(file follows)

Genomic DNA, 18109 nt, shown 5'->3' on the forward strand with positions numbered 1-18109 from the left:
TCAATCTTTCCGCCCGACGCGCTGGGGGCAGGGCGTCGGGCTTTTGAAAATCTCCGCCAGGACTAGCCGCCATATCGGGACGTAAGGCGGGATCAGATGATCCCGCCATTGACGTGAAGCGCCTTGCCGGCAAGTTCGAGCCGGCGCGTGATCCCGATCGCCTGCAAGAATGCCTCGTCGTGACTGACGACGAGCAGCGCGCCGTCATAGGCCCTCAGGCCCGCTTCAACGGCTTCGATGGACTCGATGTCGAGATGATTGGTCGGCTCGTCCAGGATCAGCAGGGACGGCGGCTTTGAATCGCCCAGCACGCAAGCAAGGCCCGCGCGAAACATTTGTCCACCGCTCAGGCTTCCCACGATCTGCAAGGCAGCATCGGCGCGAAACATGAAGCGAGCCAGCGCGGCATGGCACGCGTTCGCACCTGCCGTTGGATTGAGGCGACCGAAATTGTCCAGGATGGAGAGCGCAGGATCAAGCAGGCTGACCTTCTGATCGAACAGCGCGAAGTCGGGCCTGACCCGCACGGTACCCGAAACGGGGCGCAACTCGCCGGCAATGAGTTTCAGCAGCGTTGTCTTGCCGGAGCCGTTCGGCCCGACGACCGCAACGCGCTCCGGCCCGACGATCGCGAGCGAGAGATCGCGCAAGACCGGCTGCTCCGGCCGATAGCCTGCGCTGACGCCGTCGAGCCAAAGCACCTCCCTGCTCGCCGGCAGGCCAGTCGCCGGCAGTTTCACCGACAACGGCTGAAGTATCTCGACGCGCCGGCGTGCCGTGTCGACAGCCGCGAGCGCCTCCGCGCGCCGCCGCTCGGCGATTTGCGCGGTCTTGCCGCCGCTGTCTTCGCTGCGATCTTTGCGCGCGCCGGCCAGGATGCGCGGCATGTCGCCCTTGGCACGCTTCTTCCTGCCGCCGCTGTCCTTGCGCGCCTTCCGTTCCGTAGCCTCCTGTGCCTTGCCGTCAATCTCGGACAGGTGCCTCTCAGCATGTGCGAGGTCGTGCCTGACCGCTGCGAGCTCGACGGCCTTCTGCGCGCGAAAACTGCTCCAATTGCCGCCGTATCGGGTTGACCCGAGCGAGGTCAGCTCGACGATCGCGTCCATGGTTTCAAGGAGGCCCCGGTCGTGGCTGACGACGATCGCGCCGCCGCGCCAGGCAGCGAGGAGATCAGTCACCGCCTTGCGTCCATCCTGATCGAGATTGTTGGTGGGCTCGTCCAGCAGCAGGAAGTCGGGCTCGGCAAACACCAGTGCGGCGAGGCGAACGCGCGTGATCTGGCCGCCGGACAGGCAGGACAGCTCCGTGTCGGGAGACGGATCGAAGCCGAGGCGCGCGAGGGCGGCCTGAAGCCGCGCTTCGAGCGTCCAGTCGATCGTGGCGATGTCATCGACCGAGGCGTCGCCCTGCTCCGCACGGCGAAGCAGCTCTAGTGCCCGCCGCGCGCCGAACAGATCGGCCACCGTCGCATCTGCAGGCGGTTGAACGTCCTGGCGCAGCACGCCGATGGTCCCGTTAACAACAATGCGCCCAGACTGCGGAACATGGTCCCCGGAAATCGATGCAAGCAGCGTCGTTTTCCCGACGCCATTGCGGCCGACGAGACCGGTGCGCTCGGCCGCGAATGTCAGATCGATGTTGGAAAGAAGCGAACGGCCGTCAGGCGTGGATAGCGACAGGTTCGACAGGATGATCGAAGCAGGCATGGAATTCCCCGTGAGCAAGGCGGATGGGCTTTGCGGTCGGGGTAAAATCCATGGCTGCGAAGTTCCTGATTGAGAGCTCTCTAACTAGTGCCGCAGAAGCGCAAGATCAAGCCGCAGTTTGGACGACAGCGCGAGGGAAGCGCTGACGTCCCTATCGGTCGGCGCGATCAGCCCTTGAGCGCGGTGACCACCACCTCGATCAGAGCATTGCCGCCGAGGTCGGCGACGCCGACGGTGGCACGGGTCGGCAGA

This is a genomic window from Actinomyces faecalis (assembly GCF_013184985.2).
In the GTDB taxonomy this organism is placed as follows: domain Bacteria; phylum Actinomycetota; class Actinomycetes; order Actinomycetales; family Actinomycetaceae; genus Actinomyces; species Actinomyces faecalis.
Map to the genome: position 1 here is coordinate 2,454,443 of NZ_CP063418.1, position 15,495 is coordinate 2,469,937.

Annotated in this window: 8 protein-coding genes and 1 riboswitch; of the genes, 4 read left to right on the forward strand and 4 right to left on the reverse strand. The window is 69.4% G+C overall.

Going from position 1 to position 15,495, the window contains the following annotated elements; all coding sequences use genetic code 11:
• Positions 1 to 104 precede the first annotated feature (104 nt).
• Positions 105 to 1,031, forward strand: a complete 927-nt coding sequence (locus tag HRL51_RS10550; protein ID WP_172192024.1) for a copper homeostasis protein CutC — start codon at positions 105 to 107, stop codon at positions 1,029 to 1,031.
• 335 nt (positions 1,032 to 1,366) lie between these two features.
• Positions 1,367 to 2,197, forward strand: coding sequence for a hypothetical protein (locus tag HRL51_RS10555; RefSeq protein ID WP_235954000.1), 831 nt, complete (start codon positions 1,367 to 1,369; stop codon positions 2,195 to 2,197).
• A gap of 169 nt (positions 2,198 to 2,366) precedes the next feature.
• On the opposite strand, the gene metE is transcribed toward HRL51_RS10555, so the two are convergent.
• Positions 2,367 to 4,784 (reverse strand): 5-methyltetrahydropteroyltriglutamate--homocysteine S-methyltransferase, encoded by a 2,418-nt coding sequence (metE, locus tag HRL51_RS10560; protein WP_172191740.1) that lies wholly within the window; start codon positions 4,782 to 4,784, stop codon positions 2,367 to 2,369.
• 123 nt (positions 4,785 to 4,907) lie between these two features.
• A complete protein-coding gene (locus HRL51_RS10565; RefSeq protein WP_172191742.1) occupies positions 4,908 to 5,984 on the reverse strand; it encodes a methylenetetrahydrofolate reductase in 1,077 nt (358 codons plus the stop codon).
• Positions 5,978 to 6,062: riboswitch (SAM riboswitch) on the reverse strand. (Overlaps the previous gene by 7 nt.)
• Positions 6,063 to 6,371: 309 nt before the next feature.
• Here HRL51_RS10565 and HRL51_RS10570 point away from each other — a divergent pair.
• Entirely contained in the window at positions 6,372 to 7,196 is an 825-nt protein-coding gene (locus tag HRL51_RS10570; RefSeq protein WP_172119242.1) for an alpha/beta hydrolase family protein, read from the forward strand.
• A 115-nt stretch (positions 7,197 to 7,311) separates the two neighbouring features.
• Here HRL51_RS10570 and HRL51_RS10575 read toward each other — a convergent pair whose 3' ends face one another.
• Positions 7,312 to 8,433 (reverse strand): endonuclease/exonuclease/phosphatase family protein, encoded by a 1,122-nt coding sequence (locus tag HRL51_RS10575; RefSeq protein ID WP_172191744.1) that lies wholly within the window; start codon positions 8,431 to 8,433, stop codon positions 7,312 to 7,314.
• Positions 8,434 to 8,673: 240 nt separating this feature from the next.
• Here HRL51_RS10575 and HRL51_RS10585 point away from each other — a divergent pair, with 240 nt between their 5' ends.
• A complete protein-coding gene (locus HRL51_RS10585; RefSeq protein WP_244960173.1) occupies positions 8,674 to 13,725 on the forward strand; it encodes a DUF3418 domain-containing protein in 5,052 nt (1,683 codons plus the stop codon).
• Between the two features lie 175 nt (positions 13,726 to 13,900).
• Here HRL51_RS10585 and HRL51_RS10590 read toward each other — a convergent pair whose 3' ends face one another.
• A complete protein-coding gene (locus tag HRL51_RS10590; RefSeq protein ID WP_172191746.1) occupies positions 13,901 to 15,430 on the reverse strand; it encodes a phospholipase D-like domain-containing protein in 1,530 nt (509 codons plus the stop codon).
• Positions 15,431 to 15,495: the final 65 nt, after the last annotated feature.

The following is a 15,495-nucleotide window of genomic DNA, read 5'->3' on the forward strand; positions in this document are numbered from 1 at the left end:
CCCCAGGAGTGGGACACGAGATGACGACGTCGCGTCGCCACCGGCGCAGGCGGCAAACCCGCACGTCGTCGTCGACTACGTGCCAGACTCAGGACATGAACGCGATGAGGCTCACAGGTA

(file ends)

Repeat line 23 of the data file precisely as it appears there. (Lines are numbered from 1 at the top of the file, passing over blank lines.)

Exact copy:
• Positions 7,312 to 8,433 (reverse strand): endonuclease/exonuclease/phosphatase family protein, encoded by a 1,122-nt coding sequence (locus tag HRL51_RS10575; RefSeq protein ID WP_172191744.1) that lies wholly within the window; start codon positions 8,431 to 8,433, stop codon positions 7,312 to 7,314.